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These are the 20 most popular baby names in the U.S. and England

We can agree on Arlo, but not Alfie.

These are the 20 most popular baby names in the U.S. and England

There are so many lists expecting parents have to keep track of—things to buy, appointments to make—but no list is as much fun for a soon-to-be parent to peruse as an official list of popular baby names. Whether you want to make sure your baby is on trend, or you're trying to avoid anything too popular, government baby name lists provide parents with a ton of naming information and inspiration.

Stateside, the Social Security Administration announced its annual list of the most popular baby names back in May, but parents in England had to wait for their list.

In September the Office for National Statistics released its list of the most popular baby names in England and Wales for 2017—and while some popular British names (hello, Alfie) don't cross the ocean, many trendsetting names do.

Let's compare the Top 10 names in England and Wales with the most popular names in the USA.

Oliver, James, and Noah appear on both Top 10 lists for boys.

United States

Liam

Noah

William

James

Logan

Benjamin

Mason

Elijah

Oliver

Jacob

England and Wales

Oliver

Harry

George

Noah

Jack

Jacob

Leo

Oscar

Charlie

Muhammad

While Olivia, Ava, Mia, Amelia, and Isabella are favored by girl parents on both sides of the Atlantic.

United States

Emma

Olivia

Ava

Isabella

Sophia

Mia

Charlotte

Amelia

Evelyn

Abigail


England and Wales

Olivia

Amelia

Isla

Ava

Emily

Isabella

Mia

Poppy

Ella

Lily

Beyond the Top 10 lists

When we look beyond the governments' Top 10 lists and dig further into the statistics we find more names that are charting in both the USA and England.

Hunter

Made it's first appearance in the English top 100, coming out of nowhere to take spot 78. Stateside, Hunter has been pretty steady, moving around in the middle of the top 100 since 2000.

Aurora

Has hit the British top 100 for the first time, about two years after doing the same stateside, where it has gone from being ranked 488 in 2000 to sitting at 51 in the most recent statistics.

Luna

Chrissy Teigen's first born's name moved up 30 places to number 48 in the English charts. In the USA Luna's doing even better, ranked as the 37th most popular name for girls in America.

Iris

Has gone from the 400s to spot 149 in 17 years on the American chart, and is experiencing a similar climb in England and Wales.

Hallie

Although not as popular now as it was in 2000, this name is seeing a resurgence stateside, and is also becoming popular with parents in the UK.

Max

Is the 27th most popular name for boys in England and Wales, and while it doesn't make it into the top 100 in America, it has gone up 36 spots in the last 17 years.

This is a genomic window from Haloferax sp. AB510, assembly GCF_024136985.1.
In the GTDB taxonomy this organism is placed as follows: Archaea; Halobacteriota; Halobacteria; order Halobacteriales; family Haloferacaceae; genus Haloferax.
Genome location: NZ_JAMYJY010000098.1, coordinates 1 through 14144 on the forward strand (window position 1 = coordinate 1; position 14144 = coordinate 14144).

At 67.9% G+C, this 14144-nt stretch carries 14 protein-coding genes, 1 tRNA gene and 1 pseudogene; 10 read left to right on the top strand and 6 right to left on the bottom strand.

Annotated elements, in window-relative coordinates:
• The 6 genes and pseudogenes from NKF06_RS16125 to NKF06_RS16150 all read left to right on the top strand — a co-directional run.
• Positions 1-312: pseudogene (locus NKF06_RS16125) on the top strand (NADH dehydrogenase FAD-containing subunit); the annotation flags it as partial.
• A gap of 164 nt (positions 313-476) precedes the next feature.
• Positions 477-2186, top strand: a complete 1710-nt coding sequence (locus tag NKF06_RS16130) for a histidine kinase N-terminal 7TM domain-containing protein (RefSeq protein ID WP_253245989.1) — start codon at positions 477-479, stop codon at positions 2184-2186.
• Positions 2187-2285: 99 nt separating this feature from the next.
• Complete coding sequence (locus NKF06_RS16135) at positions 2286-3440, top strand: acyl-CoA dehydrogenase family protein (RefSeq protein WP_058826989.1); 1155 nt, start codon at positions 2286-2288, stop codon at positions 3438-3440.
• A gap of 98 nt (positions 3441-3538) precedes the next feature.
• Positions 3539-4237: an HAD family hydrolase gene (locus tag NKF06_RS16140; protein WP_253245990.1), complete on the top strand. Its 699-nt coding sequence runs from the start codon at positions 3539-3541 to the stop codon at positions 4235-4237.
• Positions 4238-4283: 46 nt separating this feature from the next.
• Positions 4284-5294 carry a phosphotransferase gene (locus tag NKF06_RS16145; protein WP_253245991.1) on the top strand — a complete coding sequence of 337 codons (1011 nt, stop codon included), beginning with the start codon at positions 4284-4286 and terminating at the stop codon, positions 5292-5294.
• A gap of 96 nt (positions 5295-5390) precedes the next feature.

Finley

This name is more popular for girls in the USA, but takes spot 31 on the English list for boys.

Arlo

This name wasn't even in America's top 1000 back in 2010, but has moved all the way to 316, meaning 1084 babies were named Arlo in the USA last year. In England and Wales, this name takes the 42nd spot, with 1,470 little Arlos welcomed in the latest stats.

Scarlett

This name has skyrocketed in the USA in the last two decades, going from 942 in 2000 all the way up to the 18th most popular name for girls last year. In England, Scarlett is ranked number 30 for most popular girls names.

Maisie

Sits at number 46 on the English chart, and while it's much less popular in the USA, it has moved up 129 spots since 2014, now sitting at no. 524.

Ruby

This name has seen a huge climb in America in recent years, going from the 200s in 2000 all the way up to 79 last year. In England and Wales, 1,688 girls took the name last year, making it the 29th most popular girls name.

Finn

This name just inched into the Top 100 in England and Wales, but isn't quite there yet in America. Finn is climbing tough, moving up 668 spots since 2000.

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This is how we’re defining success this school year

Hint: It's not related to grades.

In the ever-moving lives of parents and children, opportunities to slow down and reflect on priorities can be hard to come by. But a new school year scheduled to begin in the midst of a global pandemic offers the chance to reflect on how we should all think about measures of success. For both parents and kids, that may mean putting a fresh emphasis on optimism, creativity and curiosity.